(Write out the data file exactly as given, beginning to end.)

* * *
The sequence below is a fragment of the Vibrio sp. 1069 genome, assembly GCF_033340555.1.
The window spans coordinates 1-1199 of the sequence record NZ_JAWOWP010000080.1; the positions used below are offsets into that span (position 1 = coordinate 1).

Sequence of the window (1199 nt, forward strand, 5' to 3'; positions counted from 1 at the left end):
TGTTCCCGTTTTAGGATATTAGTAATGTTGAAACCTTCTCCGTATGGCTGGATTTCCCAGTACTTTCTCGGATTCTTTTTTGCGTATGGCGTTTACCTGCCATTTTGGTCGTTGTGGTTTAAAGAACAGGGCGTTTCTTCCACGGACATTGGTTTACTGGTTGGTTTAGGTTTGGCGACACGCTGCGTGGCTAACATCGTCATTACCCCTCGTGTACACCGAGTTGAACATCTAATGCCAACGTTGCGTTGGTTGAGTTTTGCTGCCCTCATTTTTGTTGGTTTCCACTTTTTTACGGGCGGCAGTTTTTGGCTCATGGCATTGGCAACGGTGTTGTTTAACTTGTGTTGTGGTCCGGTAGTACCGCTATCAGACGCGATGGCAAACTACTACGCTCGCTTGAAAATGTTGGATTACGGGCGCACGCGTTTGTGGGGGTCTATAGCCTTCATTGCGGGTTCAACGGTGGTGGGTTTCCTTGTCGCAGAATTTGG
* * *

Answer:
The sequence below is a fragment of the Vibrio sp. 1069 genome, assembly GCF_033340555.1.
The window spans coordinates 1-1199 of the sequence record NZ_JAWOWP010000080.1; the positions used below are offsets into that span (position 1 = coordinate 1).

Sequence of the window (1199 nt, forward strand, 5' to 3'; positions counted from 1 at the left end):
TGTTCCCGTTTTAGGATATTAGTAATGTTGAAACCTTCTCCGTATGGCTGGATTTCCCAGTACTTTCTCGGATTCTTTTTTGCGTATGGCGTTTACCTGCCATTTTGGTCGTTGTGGTTTAAAGAACAGGGCGTTTCTTCCACGGACATTGGTTTACTGGTTGGTTTAGGTTTGGCGACACGCTGCGTGGCTAACATCGTCATTACCCCTCGTGTACACCGAGTTGAACATCTAATGCCAACGTTGCGTTGGTTGAGTTTTGCTGCCCTCATTTTTGTTGGTTTCCACTTTTTTACGGGCGGCAGTTTTTGGCTCATGGCATTGGCAACGGTGTTGTTTAACTTGTGTTGTGGTCCGGTAGTACCGCTATCAGACGCGATGGCAAACTACTACGCTCGCTTGAAAATGTTGGATTACGGGCGCACGCGTTTGTGGGGGTCTATAGCCTTCATTGCGGGTTCAACGGTGGTGGGTTTCCTTGTCGCAGAATTTGG